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Drama over dumplings for Lantern Festival
By Lu Feiran

Although eating glutinous rice dumplings is an ancient Lantern Festival tradition, these tang yuan (汤圆) snacks are keeping up with the times and healthy-eating trends. The recipe changes are controversial and a sweet vs salty "taste war" has broken out on the Internet.

While most people stick to traditional stuffings, including sesame, sweet red bean paste and pork, some producers are innovating with fillings, especially of frozen dumplings. Various fruits and green tea are being used as stuffings for the white rice balls.

Sanquan Food Co Ltd in central China's Henan Province, a major producer of frozen dumplings, has developed lower-calorie fillings.

Traditional dumplings, whether savory or sweet, are rich and high in calories, but many young people today are health-conscious and prefer a lighter, fresher taste, the company says. New tastes include green tea, low-sugar jam and fruits, such as strawberries, kiwifruits and pineapples.

The same thing has happened with mooncakes, the traditional snack of the Mid-Autumn Festival, but not all the new stuffings are low-calorie. Today mooncakes can be very elaborate and costly, filled with chocolate, ice cream, tiramisu, coffee, green tea, beef and precious herbs.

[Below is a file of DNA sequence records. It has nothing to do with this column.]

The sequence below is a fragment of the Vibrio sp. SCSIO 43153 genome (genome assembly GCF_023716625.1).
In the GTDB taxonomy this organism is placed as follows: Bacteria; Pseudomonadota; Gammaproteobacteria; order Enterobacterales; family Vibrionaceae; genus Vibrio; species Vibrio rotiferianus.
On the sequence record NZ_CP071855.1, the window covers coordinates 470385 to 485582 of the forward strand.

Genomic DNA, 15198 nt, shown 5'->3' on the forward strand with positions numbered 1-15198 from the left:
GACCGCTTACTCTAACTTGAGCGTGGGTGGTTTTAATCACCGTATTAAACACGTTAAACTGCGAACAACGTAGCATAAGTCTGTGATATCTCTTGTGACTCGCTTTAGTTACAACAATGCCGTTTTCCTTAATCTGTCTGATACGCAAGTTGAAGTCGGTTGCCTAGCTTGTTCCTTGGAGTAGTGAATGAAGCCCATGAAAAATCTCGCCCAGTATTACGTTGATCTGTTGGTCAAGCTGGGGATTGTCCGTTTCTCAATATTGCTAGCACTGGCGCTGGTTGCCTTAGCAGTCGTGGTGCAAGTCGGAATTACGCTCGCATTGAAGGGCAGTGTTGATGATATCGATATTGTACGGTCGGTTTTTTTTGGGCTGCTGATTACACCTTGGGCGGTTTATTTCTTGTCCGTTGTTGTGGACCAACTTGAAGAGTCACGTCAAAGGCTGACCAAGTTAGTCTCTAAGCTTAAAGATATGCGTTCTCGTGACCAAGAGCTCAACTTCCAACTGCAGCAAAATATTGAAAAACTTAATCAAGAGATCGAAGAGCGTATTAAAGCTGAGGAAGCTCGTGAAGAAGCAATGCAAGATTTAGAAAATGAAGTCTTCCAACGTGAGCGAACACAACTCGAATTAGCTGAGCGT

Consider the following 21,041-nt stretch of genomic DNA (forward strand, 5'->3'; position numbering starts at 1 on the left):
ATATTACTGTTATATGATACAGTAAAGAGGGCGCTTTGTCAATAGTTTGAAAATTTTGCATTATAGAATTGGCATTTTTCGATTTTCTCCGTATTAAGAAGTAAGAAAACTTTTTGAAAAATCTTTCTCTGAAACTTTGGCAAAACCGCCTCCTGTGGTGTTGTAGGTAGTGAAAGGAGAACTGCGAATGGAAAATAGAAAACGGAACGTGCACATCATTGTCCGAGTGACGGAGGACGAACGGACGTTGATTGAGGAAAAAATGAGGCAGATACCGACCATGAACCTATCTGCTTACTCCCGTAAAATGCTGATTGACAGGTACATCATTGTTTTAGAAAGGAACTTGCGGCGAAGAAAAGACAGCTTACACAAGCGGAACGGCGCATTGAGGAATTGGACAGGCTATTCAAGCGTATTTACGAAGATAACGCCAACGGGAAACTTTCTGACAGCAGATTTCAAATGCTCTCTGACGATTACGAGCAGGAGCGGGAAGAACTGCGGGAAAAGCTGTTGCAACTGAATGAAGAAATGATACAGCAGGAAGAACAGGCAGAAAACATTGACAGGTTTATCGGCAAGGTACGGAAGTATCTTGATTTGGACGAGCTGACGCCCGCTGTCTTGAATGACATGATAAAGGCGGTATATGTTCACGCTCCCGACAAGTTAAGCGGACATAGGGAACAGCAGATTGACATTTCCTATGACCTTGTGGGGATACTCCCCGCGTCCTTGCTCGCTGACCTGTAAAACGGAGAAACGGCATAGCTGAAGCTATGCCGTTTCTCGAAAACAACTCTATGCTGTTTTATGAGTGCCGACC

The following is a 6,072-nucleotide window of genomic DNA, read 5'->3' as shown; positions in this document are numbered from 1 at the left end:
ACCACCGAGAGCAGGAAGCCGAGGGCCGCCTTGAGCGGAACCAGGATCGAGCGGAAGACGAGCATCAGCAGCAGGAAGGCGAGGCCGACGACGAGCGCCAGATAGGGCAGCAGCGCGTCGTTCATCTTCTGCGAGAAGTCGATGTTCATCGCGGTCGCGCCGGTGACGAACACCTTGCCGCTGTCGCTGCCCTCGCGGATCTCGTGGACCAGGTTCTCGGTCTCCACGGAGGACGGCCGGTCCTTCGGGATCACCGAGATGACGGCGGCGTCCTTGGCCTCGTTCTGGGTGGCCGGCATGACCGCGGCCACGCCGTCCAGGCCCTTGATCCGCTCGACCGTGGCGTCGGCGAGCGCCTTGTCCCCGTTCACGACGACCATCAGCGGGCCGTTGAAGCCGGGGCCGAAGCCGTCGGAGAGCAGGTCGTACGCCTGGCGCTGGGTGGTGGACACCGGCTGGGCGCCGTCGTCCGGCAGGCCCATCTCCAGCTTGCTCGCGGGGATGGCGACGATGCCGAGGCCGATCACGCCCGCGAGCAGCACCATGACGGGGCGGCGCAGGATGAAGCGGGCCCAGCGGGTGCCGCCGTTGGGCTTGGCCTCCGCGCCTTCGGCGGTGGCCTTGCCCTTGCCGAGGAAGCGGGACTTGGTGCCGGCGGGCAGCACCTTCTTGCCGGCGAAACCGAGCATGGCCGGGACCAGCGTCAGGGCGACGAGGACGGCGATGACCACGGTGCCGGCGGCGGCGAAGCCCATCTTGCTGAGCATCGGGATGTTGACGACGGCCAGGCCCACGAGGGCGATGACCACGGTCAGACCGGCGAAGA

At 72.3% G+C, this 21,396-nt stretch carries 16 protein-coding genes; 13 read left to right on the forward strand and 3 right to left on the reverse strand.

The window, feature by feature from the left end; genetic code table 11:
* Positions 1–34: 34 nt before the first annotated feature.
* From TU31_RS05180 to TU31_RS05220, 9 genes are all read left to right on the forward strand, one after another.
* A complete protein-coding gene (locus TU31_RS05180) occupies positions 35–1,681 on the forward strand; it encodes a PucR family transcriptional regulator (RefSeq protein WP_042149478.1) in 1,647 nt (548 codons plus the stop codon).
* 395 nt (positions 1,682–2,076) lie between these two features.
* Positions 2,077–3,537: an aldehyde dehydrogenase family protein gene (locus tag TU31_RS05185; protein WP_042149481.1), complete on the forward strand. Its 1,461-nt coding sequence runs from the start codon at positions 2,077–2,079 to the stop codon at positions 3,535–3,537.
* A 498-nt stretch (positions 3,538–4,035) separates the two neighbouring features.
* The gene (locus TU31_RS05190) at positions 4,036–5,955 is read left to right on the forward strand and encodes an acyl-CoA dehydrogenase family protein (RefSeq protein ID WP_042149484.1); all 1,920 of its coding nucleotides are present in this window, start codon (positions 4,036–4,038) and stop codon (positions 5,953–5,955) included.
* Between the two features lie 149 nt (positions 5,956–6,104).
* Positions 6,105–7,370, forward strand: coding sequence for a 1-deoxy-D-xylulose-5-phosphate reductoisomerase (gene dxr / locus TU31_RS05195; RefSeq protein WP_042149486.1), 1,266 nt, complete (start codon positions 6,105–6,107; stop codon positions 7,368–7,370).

Tang yuan innovations, however, are not as extravagant. Some consumers embrace healthier dumplings.

"I don't like the traditional sesame tang yuan because it's so sweet that it makes my teeth ache," says Vanny Zhang, an office worker in Shanghai. "But I can accept the taste of green tea tang yuan. It's less sweet and the idea is quite fresh."

Other consumers called the new stuffings weird and said they don't taste like tang yuan anymore.

"Especially those fruit tang yuan, which are sour," says Ding Yu, a middle school teacher. "I think the meaning of eating tang yuan on the Lantern Festival is to wish for a sweet life for the family, but these are not even sweet."

Eating the new-fangled tang yuan is fine at other times of the year, he says, but traditional tang yuan are best for the Lantern Festival, or Yuanxiao Jie, which falls on Sunday this year.

But what is traditional flavor? Is it sweet, which is preferred in northern China, or savory and salty, which is preferred in the south? A "taste war" over sweet vs salty has broken out on the Internet.